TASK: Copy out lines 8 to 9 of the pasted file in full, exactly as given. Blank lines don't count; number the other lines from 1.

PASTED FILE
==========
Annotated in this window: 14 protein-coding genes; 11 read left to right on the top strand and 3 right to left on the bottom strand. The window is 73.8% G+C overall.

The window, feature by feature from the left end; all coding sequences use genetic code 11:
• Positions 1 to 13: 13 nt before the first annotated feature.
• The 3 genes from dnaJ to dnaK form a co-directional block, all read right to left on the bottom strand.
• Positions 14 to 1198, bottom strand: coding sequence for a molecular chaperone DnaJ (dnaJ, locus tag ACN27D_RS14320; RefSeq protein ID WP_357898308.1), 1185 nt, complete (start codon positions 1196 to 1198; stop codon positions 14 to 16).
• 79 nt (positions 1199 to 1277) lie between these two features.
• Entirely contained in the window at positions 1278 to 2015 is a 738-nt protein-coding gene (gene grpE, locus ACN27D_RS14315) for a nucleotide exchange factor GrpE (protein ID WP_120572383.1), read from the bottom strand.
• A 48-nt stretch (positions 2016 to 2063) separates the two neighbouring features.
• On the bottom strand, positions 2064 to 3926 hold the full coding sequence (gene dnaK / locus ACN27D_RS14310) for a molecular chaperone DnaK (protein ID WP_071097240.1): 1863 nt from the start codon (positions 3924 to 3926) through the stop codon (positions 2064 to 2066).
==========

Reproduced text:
• A 48-nt stretch (positions 2016 to 2063) separates the two neighbouring features.
• On the bottom strand, positions 2064 to 3926 hold the full coding sequence (gene dnaK / locus ACN27D_RS14310) for a molecular chaperone DnaK (protein ID WP_071097240.1): 1863 nt from the start codon (positions 3924 to 3926) through the stop codon (positions 2064 to 2066).